As a child of the 70s and 80s, I like classic game shows. Last week, I used a photo from “Family Feud” in a post (albeit the more modern incarnation) and today I have the classic show “Match Game” on my mind.
The host, Gene Rayburn, would ask celebrity panelists a question… it was really more of a sentence with a “blank” in it. The celebrities would write a word down on a card and the contestants would guess what the celebrities wrote and you got more points for each match.
I was thinking of a Lean version of this game… and the first question I posed to people on Twitter and LinkedIn was:
“The senior leaders in my organization ________ Lean”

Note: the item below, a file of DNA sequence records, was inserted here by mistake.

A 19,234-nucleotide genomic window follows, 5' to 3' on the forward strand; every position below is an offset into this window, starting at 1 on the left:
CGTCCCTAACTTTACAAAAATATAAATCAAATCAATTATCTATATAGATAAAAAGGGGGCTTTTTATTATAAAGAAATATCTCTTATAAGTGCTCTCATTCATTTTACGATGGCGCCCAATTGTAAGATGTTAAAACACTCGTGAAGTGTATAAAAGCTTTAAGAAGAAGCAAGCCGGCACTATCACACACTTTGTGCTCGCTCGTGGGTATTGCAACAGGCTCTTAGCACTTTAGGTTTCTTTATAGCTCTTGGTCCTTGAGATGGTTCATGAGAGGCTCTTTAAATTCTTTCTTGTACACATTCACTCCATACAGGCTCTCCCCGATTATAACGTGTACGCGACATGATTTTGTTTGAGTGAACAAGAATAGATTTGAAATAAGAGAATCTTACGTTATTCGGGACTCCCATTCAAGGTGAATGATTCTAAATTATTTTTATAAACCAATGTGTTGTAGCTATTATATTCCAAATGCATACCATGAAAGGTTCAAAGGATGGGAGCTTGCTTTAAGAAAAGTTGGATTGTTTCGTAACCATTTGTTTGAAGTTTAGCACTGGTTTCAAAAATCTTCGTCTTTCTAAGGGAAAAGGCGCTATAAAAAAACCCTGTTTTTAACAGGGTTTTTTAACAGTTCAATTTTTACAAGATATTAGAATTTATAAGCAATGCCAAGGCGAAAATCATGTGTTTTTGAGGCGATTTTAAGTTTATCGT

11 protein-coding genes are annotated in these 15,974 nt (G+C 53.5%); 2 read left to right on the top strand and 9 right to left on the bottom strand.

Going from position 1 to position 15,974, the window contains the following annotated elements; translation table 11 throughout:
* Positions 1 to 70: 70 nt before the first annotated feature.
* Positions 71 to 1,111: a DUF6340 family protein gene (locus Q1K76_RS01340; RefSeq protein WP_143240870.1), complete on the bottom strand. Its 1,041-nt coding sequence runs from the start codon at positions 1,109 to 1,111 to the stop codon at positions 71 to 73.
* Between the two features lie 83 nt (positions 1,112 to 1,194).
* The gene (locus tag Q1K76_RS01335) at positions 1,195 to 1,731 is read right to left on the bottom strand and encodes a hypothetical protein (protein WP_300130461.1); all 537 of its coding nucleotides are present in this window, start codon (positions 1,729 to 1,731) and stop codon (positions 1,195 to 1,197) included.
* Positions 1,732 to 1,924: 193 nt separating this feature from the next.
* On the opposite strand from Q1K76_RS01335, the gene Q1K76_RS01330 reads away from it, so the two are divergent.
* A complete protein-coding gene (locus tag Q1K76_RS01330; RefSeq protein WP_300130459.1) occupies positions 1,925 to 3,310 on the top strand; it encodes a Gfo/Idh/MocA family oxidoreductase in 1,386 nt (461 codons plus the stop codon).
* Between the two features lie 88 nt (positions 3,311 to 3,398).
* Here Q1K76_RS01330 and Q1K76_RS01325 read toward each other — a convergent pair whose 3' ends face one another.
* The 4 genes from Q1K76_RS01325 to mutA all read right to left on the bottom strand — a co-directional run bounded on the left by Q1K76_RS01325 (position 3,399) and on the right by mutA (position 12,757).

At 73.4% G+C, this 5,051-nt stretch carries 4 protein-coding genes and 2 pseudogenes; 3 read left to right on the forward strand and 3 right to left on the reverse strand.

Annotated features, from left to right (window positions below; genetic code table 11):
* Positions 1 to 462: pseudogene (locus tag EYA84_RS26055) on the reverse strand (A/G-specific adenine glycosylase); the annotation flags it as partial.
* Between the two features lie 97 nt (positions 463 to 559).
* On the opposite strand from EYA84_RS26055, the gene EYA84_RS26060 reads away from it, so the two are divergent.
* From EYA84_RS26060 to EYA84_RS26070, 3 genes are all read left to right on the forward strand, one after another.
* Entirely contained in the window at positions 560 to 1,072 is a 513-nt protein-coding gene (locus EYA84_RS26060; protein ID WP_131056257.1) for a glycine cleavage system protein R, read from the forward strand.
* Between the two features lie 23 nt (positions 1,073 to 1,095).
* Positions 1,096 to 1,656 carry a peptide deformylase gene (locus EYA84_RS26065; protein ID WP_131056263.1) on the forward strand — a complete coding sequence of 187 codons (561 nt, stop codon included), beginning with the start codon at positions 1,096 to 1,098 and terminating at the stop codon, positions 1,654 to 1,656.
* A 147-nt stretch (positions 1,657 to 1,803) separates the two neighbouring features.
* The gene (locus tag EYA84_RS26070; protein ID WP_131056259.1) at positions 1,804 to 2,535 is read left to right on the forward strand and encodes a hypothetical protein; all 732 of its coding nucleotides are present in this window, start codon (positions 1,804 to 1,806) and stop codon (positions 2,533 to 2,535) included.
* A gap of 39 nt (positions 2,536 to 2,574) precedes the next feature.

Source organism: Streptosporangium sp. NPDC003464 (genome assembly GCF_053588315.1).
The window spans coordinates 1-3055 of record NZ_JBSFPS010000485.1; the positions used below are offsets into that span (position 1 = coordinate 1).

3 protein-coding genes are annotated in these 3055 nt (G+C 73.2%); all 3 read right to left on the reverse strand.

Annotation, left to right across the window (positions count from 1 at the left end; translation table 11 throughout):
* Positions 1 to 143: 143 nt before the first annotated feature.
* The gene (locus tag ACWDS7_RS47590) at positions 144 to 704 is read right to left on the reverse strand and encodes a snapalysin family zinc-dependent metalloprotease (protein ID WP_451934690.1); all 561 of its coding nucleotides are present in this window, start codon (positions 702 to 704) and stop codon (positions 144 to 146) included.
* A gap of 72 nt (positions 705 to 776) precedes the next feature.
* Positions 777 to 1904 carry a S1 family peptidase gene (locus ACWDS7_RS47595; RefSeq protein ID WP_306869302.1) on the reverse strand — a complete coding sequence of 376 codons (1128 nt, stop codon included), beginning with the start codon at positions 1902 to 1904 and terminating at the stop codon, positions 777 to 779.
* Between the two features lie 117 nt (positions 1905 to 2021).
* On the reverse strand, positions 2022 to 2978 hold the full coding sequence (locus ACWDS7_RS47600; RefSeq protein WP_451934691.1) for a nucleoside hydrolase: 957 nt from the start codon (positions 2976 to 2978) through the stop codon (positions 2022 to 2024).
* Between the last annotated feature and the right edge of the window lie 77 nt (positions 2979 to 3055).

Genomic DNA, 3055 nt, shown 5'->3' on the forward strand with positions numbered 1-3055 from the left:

I often hear people say things like endorse, support, sponsor, champion, etc.
The senior leaders in my organization endorse Lean.
What does it mean to “endorse” Lean? Too often, it means they are saying that Lean is a good thing, but they aren’t participating.
The senior leaders in my organization sponsor Lean.
What does it mean to “sponsor” Lean? Does that mean they are writing a check for a consultant? I hope they’re learning and also leading by example, rather than expecting an outsider to make them Lean.
Here are some of the responses that I got from people (some of them more positive than others):
- uses the buzzword
- have yet to see the benefits of
- are disconnected, much less
- are slowly embracing
- have adopted the wrong tools for
- sometimes confuse 5S and
- pray for
- don’t act
- are encouraging the use of
- pretend to incorporate
The senior leaders in my organization pretend to incorporate Lean.
How would you fill in that blank? Leave a comment on this post…
Tweet of the Day
— Mark Graban (@MarkGraban) July 9, 2014
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